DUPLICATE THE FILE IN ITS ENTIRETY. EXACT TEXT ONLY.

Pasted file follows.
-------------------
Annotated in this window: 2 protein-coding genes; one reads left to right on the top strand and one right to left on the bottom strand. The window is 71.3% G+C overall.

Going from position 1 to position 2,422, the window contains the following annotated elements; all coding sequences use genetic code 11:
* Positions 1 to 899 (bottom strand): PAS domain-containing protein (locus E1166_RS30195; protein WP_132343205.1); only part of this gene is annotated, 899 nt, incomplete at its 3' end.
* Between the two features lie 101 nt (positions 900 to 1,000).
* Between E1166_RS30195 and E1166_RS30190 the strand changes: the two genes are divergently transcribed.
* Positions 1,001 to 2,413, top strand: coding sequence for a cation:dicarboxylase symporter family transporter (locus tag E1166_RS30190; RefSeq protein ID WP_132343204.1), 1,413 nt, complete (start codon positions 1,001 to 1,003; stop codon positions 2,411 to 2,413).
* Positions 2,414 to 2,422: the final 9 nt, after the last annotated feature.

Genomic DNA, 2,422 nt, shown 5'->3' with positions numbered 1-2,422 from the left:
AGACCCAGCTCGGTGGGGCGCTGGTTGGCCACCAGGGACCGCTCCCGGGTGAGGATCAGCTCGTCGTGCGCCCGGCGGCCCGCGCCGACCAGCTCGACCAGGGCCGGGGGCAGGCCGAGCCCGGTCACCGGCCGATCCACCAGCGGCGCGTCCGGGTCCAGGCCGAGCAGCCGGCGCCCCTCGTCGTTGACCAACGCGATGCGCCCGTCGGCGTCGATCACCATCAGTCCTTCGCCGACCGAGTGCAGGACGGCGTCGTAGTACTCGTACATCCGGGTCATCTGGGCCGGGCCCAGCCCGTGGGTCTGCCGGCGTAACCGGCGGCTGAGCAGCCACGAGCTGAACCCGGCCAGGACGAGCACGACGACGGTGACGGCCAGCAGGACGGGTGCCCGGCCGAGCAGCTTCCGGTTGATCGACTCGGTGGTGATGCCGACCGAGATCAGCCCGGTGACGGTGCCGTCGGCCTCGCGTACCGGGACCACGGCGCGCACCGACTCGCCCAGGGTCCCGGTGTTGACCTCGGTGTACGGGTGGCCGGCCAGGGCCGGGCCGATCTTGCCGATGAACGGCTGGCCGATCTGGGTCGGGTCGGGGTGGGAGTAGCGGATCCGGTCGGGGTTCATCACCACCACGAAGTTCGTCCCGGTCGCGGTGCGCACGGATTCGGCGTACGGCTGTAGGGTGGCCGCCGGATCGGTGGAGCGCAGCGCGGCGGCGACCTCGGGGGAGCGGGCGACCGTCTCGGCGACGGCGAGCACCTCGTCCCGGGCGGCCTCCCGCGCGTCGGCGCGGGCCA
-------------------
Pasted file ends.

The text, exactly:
Annotated in this window: 2 protein-coding genes; one reads left to right on the top strand and one right to left on the bottom strand. The window is 71.3% G+C overall.

Going from position 1 to position 2,422, the window contains the following annotated elements; all coding sequences use genetic code 11:
* Positions 1 to 899 (bottom strand): PAS domain-containing protein (locus E1166_RS30195; protein WP_132343205.1); only part of this gene is annotated, 899 nt, incomplete at its 3' end.
* Between the two features lie 101 nt (positions 900 to 1,000).
* Between E1166_RS30195 and E1166_RS30190 the strand changes: the two genes are divergently transcribed.
* Positions 1,001 to 2,413, top strand: coding sequence for a cation:dicarboxylase symporter family transporter (locus tag E1166_RS30190; RefSeq protein ID WP_132343204.1), 1,413 nt, complete (start codon positions 1,001 to 1,003; stop codon positions 2,411 to 2,413).
* Positions 2,414 to 2,422: the final 9 nt, after the last annotated feature.

Genomic DNA, 2,422 nt, shown 5'->3' with positions numbered 1-2,422 from the left:
AGACCCAGCTCGGTGGGGCGCTGGTTGGCCACCAGGGACCGCTCCCGGGTGAGGATCAGCTCGTCGTGCGCCCGGCGGCCCGCGCCGACCAGCTCGACCAGGGCCGGGGGCAGGCCGAGCCCGGTCACCGGCCGATCCACCAGCGGCGCGTCCGGGTCCAGGCCGAGCAGCCGGCGCCCCTCGTCGTTGACCAACGCGATGCGCCCGTCGGCGTCGATCACCATCAGTCCTTCGCCGACCGAGTGCAGGACGGCGTCGTAGTACTCGTACATCCGGGTCATCTGGGCCGGGCCCAGCCCGTGGGTCTGCCGGCGTAACCGGCGGCTGAGCAGCCACGAGCTGAACCCGGCCAGGACGAGCACGACGACGGTGACGGCCAGCAGGACGGGTGCCCGGCCGAGCAGCTTCCGGTTGATCGACTCGGTGGTGATGCCGACCGAGATCAGCCCGGTGACGGTGCCGTCGGCCTCGCGTACCGGGACCACGGCGCGCACCGACTCGCCCAGGGTCCCGGTGTTGACCTCGGTGTACGGGTGGCCGGCCAGGGCCGGGCCGATCTTGCCGATGAACGGCTGGCCGATCTGGGTCGGGTCGGGGTGGGAGTAGCGGATCCGGTCGGGGTTCATCACCACCACGAAGTTCGTCCCGGTCGCGGTGCGCACGGATTCGGCGTACGGCTGTAGGGTGGCCGCCGGATCGGTGGAGCGCAGCGCGGCGGCGACCTCGGGGGAGCGGGCGACCGTCTCGGCGACGGCGAGCACCTCGTCCCGGGCGGCCTCCCGCGCGTCGGCGCGGGCCA